Moreover, grains play a vital role in Uzbek food and Central Asian cuisine. In Uzbekistan you’ll find non (flatbread) at every meal, while palov (rice pilaf and the national dish), savory meat pies and dumplings are also very common.
[bctt tweet=”In #Uzbekistan, adding lots of salt to #food means it’s made with #love. ” username=”jessonajourney”]
The Many Faces Of The Dumpling
Speaking of dumplings, the highlight of my cooking experience is preparing the barak (dumplings), which can be made with a variety of fillings from egg to pumpkin to meat and onion, the type we’re making today.
“This is my family’s favorite type of barak. Also, my mother makes it, and she makes the best barak in the world!”
Oh, and we don’t just make one type of meat and onion-filled barak, but two. Well, two and a half. Or three?
Let me explain. We start by learning the art of making and then rolling dough into a very thin round sheet.
Damira rolls like a bakery ballerina, her hands gliding with the long rolling pin in a mesmerizing fashion. The rest of us don’t look quite as graceful, but with Damira’s guidance we get the dough where it needs to be. This is also when we learn the most important part of Uzbek cooking: partaking only when you’re relaxed and happy. According to Damira, cooking with a bad attitude puts those negative vibes into the food.
She then cuts the dough into squares and plops a dollop of raw ground meat onto each, instructing us to fold up the dumplings in a very specific fashion.
This is how you properly fold barak
This is where I truly flounder. No matter how many times Damira shows me how to fold the dough over twice then wrap it around my finger like a ring, I just can’t get the hang of it. It’s fun to try though, and at least I can tell which dumplings are mine (hint: the ones that looked like sad sacks of oozing meat). The truth is they all taste the same in the end, and isn’t that what really matters?
I’m going with yes.
Once folded we fry the first batch of dumplings in sunflower oil. The reason sunflower (and cotton) oils are so popular with the Uzbekistan community is that olive oil is much more expensive than these types there. Olive oil is reserved only for salad dressing. The fried dumplings are delicious, though even more so once Damira brings us sugar to roll them in. The sweet and savory combination sets my tastebuds in a happy tizzy, and I’m instantly craving more.
Then come the boiled dumplings. These are also delicious, and remind me of the soup dumplings I’d had years back in Taiwan, minus the soup. The real surprise is that Damira has filled one of the dumplings with cayenne pepper, a tradition in Uzbekistan as whoever ends up with the spicy nibble becomes blessed with good luck. Our group member Prav ends up being the lucky one, and I’m slightly jealous (hey, I love luck and cayenne a lot!).
[bctt tweet=”In an #Uzbekistan home you may find one dumpling stuffed with cayenne. Here’s why. ” username=”jessonajourney”]
When The Meal Comes Together
I’ll admit I’ve never been a good cook (see above about my sack-like dumplings); but with Damira’s guidance and my eager companions helping me pull the meal together, it’s simple. Our final dish to create is achik chuchuk meaning “very hot.” The name makes sense, as the fresh salad features juicy tomatoes and red onion crushed with salt to release its natural juices. There’s also cayenne and black pepper for some nice heat.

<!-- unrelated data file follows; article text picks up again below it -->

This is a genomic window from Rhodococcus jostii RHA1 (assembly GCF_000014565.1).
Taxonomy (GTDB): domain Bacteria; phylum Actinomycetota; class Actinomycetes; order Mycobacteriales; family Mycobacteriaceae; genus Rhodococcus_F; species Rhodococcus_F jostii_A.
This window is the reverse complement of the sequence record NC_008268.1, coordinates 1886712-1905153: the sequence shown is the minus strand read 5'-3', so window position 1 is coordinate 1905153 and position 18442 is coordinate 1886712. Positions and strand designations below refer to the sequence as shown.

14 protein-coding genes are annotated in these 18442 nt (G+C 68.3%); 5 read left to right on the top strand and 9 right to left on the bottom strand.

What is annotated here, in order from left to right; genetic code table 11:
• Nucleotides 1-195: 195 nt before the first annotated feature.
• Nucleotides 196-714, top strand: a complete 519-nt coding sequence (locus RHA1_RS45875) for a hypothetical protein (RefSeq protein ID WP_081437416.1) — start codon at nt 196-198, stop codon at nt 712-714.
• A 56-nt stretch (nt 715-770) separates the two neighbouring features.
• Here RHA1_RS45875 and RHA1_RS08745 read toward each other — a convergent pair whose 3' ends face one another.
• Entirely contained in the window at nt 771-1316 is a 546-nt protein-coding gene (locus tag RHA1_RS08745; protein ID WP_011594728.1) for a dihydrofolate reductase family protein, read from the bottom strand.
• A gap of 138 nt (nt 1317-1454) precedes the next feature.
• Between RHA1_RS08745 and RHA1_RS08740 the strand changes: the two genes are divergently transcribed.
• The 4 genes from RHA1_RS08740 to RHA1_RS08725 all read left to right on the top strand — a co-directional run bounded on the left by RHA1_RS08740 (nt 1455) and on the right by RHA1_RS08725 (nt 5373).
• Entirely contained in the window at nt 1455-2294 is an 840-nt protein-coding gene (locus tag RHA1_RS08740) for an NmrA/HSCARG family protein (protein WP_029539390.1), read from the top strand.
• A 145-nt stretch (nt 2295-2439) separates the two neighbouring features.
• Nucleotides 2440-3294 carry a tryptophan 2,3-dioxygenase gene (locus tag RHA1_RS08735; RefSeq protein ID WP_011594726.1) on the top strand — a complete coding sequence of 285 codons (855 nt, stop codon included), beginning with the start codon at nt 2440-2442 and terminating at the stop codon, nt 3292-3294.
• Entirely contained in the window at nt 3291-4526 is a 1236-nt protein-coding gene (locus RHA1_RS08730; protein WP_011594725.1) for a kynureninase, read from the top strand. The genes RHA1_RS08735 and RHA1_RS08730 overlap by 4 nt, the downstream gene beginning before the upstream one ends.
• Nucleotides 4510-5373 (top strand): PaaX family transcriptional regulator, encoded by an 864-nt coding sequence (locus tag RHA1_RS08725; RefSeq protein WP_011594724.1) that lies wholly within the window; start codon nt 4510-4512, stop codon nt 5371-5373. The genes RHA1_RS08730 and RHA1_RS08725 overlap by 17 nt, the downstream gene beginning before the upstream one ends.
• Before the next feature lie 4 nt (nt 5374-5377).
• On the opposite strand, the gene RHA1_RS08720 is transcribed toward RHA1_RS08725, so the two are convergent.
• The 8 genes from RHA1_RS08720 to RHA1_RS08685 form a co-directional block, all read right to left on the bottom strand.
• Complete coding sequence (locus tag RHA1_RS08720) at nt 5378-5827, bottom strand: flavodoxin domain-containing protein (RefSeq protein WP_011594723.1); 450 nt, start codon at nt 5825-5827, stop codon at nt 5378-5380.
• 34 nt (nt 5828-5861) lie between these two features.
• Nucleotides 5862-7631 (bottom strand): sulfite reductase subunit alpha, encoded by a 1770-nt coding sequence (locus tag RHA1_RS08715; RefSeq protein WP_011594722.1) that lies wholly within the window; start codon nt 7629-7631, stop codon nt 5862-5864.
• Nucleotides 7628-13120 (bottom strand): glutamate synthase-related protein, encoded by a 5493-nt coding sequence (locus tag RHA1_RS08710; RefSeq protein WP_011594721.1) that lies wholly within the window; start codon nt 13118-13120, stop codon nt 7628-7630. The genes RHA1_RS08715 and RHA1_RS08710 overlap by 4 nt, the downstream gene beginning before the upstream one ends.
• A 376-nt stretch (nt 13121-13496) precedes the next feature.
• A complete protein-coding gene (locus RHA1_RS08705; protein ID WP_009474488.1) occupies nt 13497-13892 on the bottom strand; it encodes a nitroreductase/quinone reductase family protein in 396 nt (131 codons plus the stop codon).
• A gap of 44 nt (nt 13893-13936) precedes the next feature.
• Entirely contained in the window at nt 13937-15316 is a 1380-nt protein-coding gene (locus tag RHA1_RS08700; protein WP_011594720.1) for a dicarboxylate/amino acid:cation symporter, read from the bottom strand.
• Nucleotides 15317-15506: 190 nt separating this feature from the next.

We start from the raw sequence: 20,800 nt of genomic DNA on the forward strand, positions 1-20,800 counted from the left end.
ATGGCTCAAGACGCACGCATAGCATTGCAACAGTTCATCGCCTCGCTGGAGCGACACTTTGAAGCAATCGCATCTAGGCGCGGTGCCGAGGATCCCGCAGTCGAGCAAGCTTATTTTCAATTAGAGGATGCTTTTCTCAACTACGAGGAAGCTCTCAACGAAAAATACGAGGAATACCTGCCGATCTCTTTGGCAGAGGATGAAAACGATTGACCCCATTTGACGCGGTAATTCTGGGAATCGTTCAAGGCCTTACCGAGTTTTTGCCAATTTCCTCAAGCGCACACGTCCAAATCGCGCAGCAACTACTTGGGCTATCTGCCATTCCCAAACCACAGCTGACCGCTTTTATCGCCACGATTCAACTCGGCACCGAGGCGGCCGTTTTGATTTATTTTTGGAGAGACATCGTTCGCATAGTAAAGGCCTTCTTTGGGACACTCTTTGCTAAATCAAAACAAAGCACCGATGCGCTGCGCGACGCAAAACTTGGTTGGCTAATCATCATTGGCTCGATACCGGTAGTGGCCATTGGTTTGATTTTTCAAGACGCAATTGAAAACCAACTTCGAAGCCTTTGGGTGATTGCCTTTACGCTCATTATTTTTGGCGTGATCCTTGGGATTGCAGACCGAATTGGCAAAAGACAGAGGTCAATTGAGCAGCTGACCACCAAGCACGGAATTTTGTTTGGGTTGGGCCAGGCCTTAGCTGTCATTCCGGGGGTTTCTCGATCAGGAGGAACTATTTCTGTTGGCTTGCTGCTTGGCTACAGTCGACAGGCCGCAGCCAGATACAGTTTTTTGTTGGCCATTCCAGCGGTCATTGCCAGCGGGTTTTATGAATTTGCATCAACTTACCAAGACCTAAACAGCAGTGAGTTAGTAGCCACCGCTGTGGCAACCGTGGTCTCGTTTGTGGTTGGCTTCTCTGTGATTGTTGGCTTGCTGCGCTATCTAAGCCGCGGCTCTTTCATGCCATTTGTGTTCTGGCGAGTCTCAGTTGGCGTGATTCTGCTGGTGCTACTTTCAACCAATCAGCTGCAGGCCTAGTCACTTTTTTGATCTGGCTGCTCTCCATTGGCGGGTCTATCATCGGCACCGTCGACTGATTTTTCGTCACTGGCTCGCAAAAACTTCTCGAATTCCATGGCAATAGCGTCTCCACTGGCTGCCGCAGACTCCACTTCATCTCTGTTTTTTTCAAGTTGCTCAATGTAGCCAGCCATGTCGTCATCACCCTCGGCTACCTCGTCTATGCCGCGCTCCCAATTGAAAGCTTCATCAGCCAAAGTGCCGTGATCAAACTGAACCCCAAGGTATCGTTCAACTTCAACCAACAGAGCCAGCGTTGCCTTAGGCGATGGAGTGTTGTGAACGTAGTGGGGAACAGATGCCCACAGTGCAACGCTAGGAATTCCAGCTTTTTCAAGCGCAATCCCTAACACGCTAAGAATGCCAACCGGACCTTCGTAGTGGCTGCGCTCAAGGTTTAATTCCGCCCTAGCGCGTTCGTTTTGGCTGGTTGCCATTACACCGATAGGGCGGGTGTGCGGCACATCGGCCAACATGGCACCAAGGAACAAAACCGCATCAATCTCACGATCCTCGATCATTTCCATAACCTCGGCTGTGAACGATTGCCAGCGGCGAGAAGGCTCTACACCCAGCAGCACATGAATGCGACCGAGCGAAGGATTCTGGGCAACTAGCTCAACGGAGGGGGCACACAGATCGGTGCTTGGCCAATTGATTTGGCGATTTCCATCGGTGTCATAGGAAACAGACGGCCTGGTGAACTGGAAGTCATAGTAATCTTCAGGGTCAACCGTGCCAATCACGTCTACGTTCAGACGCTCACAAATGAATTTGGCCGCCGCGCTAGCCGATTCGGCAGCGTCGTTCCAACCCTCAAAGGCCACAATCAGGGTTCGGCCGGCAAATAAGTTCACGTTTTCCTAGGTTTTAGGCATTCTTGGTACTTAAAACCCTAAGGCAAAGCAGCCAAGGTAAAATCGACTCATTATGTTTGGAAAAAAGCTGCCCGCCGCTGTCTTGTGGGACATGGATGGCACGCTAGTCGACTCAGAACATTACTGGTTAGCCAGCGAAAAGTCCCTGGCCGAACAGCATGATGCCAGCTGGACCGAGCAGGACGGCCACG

While there’s no shortage of food breaks during the cooking workshop, it’s exciting at the end to see the complete spread on the table, from the flatbread that Damira presented upon arrival to the beef and vegetable stew that has been simmering for the past hour and 45 minutes.
The table is a true multi-sensory experience: bright red tomato contrasting with pickle green egg eggplant and bright white powdered sugar cookies; scents of bay leaf, garlic and dill making me feel like I’m traveling a heavenly Uzbek herb forest. A tea kettle whistles, and the final sizzles and simmers from the stove are turned down against clattering ceramic glasses and bowls being set on the table. The plates beautifully showcase an array of textures like fluffy bread, tender meat and crunchy cucumber.
This all creates the buildup for what is the most important sense of all: the taste. With every bite I think I’ve found a new favorite, the way the fat from the stewed beef adds a buttery flavor to my palate, the slight tomato sweetness of the eggplant salad, the earthy spice of seasoned onions. It’s such a different experience from my typical quick take-out lunch, and especially with the great company, one to be cherished.
The afternoon ends with Damira pulling out a metal chalice and having us each pull a small stone rune out at random. Every rune has a certain meaning that will tell us something about our life and the future. They all seem to give a positive prediction, and I get chills when Prav — the guy who had eaten the lucky cayenne-filled dumpling — pulls “prosperity” as his rune.
My rune is focused on energy.
“You are surrounded by energies, and you have the power to use these energies for success in business. Now is the time to take on new projects and try something new, and good things will come.”
I think today is a perfect example of that prophecy coming true.
[bctt tweet=”Cooking in an Uzbek home is so wonderfully different from my typical #NYC takeout lunch. #culture ” username=”JessOnaJourney”]
*A big thank you to Visit.org, an online marketplace for tours and activities that benefit communities, for hosting this experience! Through Visit.org and League of Kitchens you can put money directly into the pockets of the immigrants who teach these immersive and intimate culinary classes. Click here if you’d like to take a class with Damira specifically.*